ST. Ives

Page 18

de Keroual, fled. My parents, who were less wise perhaps, remained. In the beginning, they were even republicans; to the end they could not be persuaded to despair of the people. It was a glorious folly, for which, as a son, I reverence them. First one and then the other perished. If I have any mark of a gentleman, all who taught me died upon the scaffold, and my last school of manners was the prison of the Abbaye. Do you think you can teach bitterness to a man with a history like mine?'

'I have no wish to try,' said he. 'And yet there is one point I cannot understand: I cannot understand that one of your blood and experience should serve the Corsican. I cannot understand it: it seems as though everything generous in you must rise against that-- domination.'

'And perhaps,' I retorted, 'had your childhood passed among wolves, you would have been overjoyed yourself to see the Corsican Shepherd.'

'Well, well,' replied Mr. Romaine, 'it may be. There are things that do not bear discussion.'

And with a wave of his hand he disappeared abruptly down a flight of steps and under the shadow of a ponderous arch.


The lawyer was scarce gone before I remembered many omissions; and chief among these, that I had neglected to get Mr. Burchell Fenn's address. Here was an essential point neglected; and I ran to the head of the stairs to find myself already too late. The lawyer was beyond my view; in the archway that led downward to the castle gate, only the red coat and the bright arms of a sentry glittered in the shadow; and I could but return to my place upon the ramparts.

I am not very sure that I was properly entitled to this corner. But I was a high favourite; not an officer, and scarce a private, in the castle would have turned me back, except upon a thing of moment; and whenever I desired to be solitary, I was suffered to sit here behind my piece of cannon unmolested. The cliff went down before me almost sheer, but mantled with a thicket of climbing trees; from farther down, an outwork raised its turret; and across the valley I had a view of that long terrace of Princes Street which serves as a promenade to the fashionable inhabitants of Edinburgh. A singularity in a military prison, that it should command a view on the chief thoroughfare!

It is not necessary that I should trouble you with the train of my reflections, which turned upon the interview I had just concluded and the hopes that were now opening before me. What is more essential, my eye (even while I thought) kept following the movement of the passengers on Princes Street, as they passed briskly to and fro--met, greeted, and bowed to each other--or entered and left the shops, which are in that quarter, and, for a town of the Britannic provinces, particularly fine. My mind being busy upon other things, the course of my eye was the more random; and it chanced that I followed, for some time, the advance of a young gentleman with a red head and a white great-coat, for whom I cared nothing at the moment, and of whom it is probable I shall be gathered to my fathers without learning more. He seemed to have a large acquaintance: his hat was for ever in his hand; and I daresay I had already observed him exchanging compliments with half a dozen, when he drew up at last before a young man and a young lady whose tall persons and gallant carriage I thought I recognised.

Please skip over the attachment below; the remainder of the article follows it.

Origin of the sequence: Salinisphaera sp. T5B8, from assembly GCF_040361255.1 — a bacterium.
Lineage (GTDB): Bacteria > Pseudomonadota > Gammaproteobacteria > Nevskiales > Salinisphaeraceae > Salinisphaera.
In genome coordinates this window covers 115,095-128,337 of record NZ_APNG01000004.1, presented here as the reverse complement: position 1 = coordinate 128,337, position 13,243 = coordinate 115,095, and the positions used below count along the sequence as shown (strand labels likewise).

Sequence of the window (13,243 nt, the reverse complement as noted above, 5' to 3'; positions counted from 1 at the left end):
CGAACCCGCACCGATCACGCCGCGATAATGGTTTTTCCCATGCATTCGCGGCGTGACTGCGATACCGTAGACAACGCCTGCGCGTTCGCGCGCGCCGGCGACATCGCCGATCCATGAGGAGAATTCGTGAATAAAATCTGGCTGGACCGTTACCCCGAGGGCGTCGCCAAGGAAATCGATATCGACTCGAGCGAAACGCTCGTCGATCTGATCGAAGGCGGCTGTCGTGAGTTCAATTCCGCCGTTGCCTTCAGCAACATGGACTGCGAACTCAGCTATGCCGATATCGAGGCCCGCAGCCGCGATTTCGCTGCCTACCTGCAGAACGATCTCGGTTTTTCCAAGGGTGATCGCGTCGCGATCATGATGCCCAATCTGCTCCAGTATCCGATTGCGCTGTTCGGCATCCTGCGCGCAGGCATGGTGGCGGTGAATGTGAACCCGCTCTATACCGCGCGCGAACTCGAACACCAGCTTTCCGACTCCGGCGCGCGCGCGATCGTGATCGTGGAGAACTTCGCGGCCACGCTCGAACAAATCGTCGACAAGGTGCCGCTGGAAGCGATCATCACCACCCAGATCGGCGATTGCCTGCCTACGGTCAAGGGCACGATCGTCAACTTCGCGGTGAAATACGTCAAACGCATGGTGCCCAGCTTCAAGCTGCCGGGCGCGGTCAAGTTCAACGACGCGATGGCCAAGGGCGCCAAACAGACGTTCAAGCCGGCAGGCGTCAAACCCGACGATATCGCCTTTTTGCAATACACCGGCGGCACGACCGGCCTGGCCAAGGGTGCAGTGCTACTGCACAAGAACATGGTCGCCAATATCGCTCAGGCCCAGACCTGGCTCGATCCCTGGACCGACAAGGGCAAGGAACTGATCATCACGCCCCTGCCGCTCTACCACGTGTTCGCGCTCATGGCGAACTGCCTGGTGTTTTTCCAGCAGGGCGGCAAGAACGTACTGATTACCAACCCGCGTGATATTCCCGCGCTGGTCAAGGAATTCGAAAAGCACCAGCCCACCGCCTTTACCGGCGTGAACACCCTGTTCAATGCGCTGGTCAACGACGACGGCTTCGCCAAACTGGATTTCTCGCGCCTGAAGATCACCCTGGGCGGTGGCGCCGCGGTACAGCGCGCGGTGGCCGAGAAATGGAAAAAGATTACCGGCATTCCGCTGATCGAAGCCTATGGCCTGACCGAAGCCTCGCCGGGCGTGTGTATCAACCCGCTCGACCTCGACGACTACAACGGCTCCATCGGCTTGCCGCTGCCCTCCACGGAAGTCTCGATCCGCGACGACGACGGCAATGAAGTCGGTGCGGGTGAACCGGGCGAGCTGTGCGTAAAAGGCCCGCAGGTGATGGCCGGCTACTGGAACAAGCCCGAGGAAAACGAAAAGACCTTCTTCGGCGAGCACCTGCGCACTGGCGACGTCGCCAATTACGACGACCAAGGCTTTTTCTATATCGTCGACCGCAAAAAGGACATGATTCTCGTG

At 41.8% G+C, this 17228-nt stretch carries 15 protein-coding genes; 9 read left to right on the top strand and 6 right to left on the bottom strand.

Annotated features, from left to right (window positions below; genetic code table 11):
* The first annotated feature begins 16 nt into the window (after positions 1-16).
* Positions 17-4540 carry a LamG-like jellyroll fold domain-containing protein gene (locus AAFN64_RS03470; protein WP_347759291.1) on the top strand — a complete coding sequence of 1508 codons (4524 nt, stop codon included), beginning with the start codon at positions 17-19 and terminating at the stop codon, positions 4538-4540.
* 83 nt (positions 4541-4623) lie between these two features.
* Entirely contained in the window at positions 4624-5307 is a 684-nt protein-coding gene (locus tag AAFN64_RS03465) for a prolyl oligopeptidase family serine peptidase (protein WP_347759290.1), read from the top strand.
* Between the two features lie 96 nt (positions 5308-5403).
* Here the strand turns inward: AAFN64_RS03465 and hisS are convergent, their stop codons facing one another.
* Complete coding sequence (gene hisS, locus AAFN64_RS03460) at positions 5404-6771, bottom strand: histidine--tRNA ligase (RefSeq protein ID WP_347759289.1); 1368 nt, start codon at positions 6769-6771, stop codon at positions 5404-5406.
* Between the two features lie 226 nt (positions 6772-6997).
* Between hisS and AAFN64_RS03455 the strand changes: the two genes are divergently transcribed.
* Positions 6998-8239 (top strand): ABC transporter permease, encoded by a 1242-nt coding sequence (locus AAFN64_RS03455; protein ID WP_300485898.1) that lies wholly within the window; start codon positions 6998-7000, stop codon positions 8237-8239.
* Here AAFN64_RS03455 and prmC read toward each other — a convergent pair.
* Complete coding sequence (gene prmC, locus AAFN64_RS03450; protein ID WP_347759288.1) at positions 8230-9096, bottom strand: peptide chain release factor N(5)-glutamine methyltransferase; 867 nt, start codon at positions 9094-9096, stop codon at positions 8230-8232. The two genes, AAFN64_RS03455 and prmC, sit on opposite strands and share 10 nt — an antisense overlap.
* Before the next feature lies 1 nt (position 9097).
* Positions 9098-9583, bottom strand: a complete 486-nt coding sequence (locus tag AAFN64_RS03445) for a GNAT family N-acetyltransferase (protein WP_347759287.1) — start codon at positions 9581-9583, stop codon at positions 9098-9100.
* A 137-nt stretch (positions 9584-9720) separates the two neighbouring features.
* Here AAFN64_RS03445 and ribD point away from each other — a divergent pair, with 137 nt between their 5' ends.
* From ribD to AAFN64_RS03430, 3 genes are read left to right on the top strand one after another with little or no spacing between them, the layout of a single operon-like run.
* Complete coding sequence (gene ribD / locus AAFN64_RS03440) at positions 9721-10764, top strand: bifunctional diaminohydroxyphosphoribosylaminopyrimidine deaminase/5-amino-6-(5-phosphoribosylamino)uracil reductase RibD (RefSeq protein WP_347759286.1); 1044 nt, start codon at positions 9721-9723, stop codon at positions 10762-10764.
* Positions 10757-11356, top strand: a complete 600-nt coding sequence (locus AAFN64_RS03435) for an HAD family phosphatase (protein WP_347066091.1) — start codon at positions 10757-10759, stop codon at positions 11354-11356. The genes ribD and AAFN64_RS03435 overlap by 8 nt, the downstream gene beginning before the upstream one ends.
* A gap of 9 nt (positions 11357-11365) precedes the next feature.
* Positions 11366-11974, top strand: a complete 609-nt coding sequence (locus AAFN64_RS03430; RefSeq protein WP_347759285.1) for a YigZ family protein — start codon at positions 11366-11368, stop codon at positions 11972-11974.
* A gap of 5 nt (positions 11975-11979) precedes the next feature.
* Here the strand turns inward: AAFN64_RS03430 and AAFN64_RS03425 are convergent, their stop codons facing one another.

It was impossible at such a distance that I could be sure, but the thought was sufficient, and I craned out of the embrasure to follow them as long as possible. To think that such emotions, that such a concussion of the blood, may have been inspired by a chance resemblance, and that I may have stood and thrilled there for a total stranger! This distant view, at least, whether of Flora or of some one else, changed in a moment the course of my reflections. It was all very well, and it was highly needful, I should see my uncle; but an uncle, a great-uncle at that, and one whom I had never seen, leaves the imagination cold; and if I were to leave the castle, I might never again have the opportunity of finding Flora. The little impression I had made, even supposing I had made any, how soon it would die out! how soon I should sink to be a phantom memory, with which (in after days) she might amuse a husband and children! No, the impression must be clenched, the wax impressed with the seal, ere I left Edinburgh.

Robert Louis Stevenson
Classic Literature Library

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